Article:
BUILDING work on Sheffield's new Sevenstone retail quarter has been put on hold indefinitely until the economy recovers, The Star can reveal today.
The 600 million pound scheme to redevelop rundown streets between The Moor, Barker's Pool and the Peace Gardens into a shopping Mecca looks to have become the latest victim of the credit crunch.
A spokesman for Creative Sheffield - the urban development company working to revitalise the city centre - confirmed today: "Plans are now being put in place to enable the main Sevenstone construction project to kick-in immediately the economy recovers."
He added: "Background and preparatory works for the Sevenstone development continue. The fire service building has been completed, planning applications are being considered, and the utilities-related works are finished."
The revelation follows repeated announcements by developer Hammerson delaying the project.
Work on Sevenstone was due to begin last year, with completion in 2011, but in August the start date was put back to summer 2009.
In November, it was announced the scheme was to be delayed by at least another six months, according to an Interim Management Statement released to the London Stock Exchange.
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Simon Bower, owner of Pollards Tea and Coffee on Charles Street, one of the few businesses still trading amid derelict buildings being bought under compulsory purchase orders for demolition, said: "The delays are unsettling for myself and my staff.
"I'm very disappointed the regeneration is not going forward because we cannot make any plans."
His store is subject to a compulsory purchase order which has not yet been completed.
Mr Bower added: "If this scheme does not go ahead it's going to be a disaster. We will have to work out what to do with a number of derelict buildings."
Coun Jan Wilson, Sheffield Council's opposition Labour leader, said: "This is disappointing although unsurprising in current circumstances.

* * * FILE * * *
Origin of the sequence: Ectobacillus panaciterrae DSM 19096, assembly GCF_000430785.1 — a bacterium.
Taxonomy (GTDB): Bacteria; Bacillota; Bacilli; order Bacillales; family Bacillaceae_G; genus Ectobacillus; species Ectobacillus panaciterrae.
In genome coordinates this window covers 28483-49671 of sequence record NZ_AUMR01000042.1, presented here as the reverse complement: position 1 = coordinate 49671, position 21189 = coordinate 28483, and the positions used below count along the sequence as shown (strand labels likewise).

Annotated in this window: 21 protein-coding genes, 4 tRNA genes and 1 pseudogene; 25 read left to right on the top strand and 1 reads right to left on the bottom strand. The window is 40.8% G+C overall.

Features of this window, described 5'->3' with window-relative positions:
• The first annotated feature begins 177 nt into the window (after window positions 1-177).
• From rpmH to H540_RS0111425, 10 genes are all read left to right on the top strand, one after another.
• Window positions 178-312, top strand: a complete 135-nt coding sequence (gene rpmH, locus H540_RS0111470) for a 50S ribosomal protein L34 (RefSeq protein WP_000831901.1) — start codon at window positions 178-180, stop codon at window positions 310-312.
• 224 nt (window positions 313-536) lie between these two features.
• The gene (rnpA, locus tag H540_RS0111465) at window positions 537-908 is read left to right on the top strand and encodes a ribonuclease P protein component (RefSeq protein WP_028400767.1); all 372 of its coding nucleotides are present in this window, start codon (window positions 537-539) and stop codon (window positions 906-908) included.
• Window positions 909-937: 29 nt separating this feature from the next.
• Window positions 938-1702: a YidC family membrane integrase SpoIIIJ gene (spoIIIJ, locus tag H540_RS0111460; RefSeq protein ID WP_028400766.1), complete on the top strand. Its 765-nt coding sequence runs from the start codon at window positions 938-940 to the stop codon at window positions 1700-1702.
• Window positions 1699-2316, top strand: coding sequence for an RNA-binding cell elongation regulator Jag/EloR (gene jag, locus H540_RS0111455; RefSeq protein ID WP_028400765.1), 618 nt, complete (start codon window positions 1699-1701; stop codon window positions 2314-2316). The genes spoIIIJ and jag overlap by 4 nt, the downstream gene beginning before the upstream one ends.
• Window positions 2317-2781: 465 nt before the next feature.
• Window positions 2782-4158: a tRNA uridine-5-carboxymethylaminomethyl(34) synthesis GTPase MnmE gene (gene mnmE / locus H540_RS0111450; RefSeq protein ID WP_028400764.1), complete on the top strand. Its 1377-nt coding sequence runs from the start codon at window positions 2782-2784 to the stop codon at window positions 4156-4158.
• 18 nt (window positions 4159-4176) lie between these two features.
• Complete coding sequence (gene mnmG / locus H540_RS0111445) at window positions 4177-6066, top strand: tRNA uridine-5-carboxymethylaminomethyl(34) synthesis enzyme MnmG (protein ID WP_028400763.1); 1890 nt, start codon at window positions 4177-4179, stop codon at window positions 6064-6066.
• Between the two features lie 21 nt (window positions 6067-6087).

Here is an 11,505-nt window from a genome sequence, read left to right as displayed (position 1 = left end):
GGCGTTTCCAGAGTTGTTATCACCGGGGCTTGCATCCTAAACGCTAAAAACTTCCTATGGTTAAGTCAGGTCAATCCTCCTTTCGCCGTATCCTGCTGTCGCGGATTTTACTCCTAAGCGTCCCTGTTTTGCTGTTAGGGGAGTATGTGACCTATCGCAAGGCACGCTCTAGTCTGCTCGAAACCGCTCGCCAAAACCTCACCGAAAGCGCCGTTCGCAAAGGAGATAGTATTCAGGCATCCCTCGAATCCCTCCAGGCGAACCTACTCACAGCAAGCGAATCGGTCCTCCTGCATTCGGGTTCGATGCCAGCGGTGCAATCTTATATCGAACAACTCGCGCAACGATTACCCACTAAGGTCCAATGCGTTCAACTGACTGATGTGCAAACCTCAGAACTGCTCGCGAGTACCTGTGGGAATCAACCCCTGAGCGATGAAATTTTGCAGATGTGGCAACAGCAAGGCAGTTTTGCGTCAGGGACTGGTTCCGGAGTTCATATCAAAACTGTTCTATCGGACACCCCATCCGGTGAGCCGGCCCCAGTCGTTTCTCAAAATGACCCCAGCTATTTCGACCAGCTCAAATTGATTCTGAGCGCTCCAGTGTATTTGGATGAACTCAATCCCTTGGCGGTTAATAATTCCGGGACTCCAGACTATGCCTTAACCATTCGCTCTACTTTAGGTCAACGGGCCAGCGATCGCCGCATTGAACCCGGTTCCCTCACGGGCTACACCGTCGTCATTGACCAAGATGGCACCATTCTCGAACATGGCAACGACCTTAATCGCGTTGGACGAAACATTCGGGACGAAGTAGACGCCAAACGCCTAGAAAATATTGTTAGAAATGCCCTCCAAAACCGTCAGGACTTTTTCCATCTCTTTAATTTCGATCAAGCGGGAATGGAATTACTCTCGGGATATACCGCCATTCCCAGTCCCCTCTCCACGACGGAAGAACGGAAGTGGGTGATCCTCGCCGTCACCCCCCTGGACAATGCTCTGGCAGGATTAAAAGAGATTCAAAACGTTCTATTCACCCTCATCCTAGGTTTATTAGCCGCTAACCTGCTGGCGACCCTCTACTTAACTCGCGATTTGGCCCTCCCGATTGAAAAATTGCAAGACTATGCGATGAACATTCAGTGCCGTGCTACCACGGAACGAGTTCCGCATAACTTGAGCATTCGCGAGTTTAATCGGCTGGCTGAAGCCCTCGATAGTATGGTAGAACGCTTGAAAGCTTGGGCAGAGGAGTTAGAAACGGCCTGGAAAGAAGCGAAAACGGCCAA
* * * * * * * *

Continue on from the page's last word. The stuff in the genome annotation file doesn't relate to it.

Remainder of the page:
"It is the last of the Magnificent Seven city centre regeneration projects, which include St Paul's and Heart of the City, to be completed.
"I will be urging steps are taken to support the city's economy so Sheffield is well placed for this project to resume at the earliest opportunity."
Sheffield Council chief executive John Mothersole said: "We are pushing ahead with Sevenstone. The important thing is that this city is ready for the economic upturn and, as far as I'm concerned, construction is to start as soon as possible."
But he said he had not been given a date for work to begin.
"The last statement I received was they were not going to be starting any building work in 2009," he said.
Mr Mothersole said work towards the scheme, including demolition of the old fire service headquarters in Wellington Street - being replaced by a new building in Eyre Street - will go ahead, funded by Government regeneration cash.
Department store John Lewis is due to move to the Wellington Street site from Barker's Pool.
Mr Mothersole said frontages of shops vacated ready for the bulldozers had been brightened up and, if there is a long delay to the project, the council would seek to re-let the units.
But he admitted: "It's currently an incredibly difficult market to let retail space."
Hammerson said it was unable to comment due to being in a "closed period for financial reporting".
"We are unable to provide updates on our retail portfolio and development pipeline projects, which includes Sevenstone," a spokeswoman said.
A lengthy delay to the project would result in legal complications.
Compulsory purchase orders for buildings within the new retail quarter area, drawn up last summer, must be completed within three years - by mid 2011 - or would have to be re-negotiated.
And construction must start within five years of receiving planning permission before it would need to be applied for again. Half of Sevenstone's eight blocks were approved at the end of last year, which means building must start by the end of 2014.
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